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Google’s Elimination of Third-Party Cookies: Your Privacy and News Choices
June 18 – July 1, 2020

google cookies

You probably have noticed that your favorite online newspaper or magazine has put up subscription pay walls that force you to buy a subscription or make a donation to them before you can read their content. The Save Journalism Project warns that this new pay-as-you-read arrangement will create two systems of journalism: higher-quality journalism worth paying for and restricted to those who can afford it, and free content that incentivizes sensationalism and outrage - - instead on fostering  accuracy.

The problem is expected to become much worse as Google phases out third-party cookies. Many websites use cookies to collect data about you including your viewing and buying habits. The websites use the data to create third-party data packages. Many online publishers, large and small, use third-party data to target you with targeted ads - some which will pop up on your screes(s) later in the day.

Advertisers pay the media companies to run those ads. It’s the money from the advertisers that keep the news outlets afloat.

Generated third-party data via the use of cookies is being phased out of the ad ecosystem because it's not considered privacy-friendly. While Google says its changes will increase user’s privacy, the advocacy group Save Journalism says Google’s privacy rationale makes no sense.

Rather than using a de-identifying third-party data, the New York Times, for instance, according to the advocacy group, will rely on first-party data from its logged-in users. First-party data is tied directly to personally identifiable information like user names and email addresses.

While media giants have the funds to set up first-party data systems, it’s a move that small companies cannot afford. This will give large companies an advertising advantage that will enhance their profitability. Smaller companies will be left unarmed.

Noting that the coronavirus pandemic has reportedly forced the closure of more than 25 local newsrooms, the journalism advocacy group says “big tech’s” dominance over the digital advertising market and their unrivaled capacity to monetize its platforms are having drastic effects on journalism as a whole. Nick Charles, spokesperson for the Save Journalism Project re-affirmed, “In its plan to phase out third-party cookies, it leaves local news outlets unable to monetize their content through advertising. Huge national papers with millions of logged-in users can switch to first-party data. But that option is simply not available to all but a handful of outlets.”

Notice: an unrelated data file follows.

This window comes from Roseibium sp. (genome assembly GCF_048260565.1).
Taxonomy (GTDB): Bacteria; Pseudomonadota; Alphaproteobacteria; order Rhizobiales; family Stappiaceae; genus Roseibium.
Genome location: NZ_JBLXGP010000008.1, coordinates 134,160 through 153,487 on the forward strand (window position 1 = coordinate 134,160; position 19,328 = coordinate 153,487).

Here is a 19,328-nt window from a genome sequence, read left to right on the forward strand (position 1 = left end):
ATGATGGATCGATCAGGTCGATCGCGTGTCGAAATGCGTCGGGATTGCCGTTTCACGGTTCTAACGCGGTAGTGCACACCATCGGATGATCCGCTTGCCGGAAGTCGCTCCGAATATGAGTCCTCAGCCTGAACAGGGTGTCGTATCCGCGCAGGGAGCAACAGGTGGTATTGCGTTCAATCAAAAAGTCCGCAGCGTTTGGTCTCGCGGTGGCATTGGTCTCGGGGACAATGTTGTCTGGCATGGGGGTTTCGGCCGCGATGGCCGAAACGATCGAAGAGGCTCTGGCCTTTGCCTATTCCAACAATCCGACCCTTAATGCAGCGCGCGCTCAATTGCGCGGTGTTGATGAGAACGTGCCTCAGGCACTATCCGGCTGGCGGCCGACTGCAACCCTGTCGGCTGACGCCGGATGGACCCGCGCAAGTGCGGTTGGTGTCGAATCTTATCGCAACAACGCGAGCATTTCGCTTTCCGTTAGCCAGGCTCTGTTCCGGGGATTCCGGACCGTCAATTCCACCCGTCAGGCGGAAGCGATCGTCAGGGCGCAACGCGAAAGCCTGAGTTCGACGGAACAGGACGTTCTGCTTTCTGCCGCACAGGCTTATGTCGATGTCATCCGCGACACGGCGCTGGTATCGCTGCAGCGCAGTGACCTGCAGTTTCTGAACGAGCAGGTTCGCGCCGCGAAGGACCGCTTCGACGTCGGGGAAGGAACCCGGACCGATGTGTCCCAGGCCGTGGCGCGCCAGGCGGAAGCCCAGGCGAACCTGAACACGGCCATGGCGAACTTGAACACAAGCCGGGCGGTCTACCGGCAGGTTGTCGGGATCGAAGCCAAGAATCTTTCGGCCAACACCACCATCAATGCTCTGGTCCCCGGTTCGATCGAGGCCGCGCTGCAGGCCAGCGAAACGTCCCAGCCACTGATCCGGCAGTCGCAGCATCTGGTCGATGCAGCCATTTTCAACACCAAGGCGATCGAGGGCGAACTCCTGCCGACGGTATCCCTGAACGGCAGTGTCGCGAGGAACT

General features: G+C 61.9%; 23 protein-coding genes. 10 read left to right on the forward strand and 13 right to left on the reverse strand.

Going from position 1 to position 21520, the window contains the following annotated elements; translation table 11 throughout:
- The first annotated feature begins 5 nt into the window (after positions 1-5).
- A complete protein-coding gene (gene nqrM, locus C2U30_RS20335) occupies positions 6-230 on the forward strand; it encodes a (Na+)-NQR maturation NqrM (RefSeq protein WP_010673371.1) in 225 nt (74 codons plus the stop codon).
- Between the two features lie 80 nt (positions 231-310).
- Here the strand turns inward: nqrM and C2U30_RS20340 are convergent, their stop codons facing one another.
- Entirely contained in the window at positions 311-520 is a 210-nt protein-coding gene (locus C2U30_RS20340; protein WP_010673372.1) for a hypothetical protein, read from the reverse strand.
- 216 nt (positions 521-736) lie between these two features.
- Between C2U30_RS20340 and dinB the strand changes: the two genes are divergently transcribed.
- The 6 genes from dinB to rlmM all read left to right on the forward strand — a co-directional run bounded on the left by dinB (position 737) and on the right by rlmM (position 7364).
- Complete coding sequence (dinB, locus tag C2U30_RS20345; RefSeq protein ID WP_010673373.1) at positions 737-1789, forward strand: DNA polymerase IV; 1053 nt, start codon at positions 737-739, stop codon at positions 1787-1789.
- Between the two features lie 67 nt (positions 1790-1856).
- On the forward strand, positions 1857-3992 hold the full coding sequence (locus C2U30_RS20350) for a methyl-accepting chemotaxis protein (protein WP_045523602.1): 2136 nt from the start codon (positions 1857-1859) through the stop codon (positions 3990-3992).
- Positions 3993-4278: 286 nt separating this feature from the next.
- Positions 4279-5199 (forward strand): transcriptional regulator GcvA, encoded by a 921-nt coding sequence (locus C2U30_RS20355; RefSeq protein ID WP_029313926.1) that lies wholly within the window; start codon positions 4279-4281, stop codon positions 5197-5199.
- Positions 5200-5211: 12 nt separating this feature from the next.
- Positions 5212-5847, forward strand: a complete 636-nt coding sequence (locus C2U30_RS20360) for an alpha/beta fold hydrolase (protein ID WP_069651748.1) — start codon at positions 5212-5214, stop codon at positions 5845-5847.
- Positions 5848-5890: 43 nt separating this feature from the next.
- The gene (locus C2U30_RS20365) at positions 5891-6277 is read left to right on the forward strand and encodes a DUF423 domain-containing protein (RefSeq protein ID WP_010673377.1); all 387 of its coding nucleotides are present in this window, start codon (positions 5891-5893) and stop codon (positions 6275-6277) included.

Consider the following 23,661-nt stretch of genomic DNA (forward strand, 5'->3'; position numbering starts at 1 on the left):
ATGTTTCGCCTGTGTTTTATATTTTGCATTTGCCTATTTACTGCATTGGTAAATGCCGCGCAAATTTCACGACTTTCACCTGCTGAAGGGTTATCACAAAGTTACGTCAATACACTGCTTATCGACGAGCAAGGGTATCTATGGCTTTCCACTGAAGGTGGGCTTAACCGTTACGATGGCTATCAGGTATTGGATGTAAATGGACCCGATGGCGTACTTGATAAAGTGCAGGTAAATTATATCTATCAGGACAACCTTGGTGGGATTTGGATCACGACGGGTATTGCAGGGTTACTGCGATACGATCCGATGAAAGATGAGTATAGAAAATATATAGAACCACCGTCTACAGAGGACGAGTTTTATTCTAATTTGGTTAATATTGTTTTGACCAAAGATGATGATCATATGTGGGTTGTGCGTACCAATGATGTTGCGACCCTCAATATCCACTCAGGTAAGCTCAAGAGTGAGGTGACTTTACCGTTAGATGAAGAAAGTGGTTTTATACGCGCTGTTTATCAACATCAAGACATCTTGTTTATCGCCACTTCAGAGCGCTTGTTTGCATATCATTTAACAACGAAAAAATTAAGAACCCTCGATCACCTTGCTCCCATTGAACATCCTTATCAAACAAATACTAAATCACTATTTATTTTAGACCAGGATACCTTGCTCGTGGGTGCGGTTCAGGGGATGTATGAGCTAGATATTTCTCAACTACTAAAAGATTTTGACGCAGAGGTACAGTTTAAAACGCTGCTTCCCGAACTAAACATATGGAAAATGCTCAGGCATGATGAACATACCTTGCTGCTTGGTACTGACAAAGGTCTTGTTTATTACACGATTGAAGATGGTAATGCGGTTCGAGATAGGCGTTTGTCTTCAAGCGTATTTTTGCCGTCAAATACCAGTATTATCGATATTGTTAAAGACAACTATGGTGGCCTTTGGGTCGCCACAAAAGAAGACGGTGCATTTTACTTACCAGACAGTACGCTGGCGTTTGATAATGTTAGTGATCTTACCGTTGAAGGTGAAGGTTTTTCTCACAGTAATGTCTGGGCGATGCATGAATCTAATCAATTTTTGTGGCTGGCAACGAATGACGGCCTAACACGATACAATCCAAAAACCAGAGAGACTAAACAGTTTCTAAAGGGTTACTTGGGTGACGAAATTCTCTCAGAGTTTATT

The problem is expected to become much worse as Google phases out third-party cookies. Many websites use cookies to collect data about you including your viewing and buying habits.
Note: Port Of Harlem has not depended upon Google advertising since around 2012 when we were kicked out of their program over a technical dispute. Occasionally, we use direct-response advertisers, who pay us for every qualified response (i.e. call lead or sale) their ad generates. However, we are most depended upon our very loyal advertisers to support us, you to support them, and they in turn support us. And, we owe you and our advertisers a quality, accurate issue every other week. Thanks.

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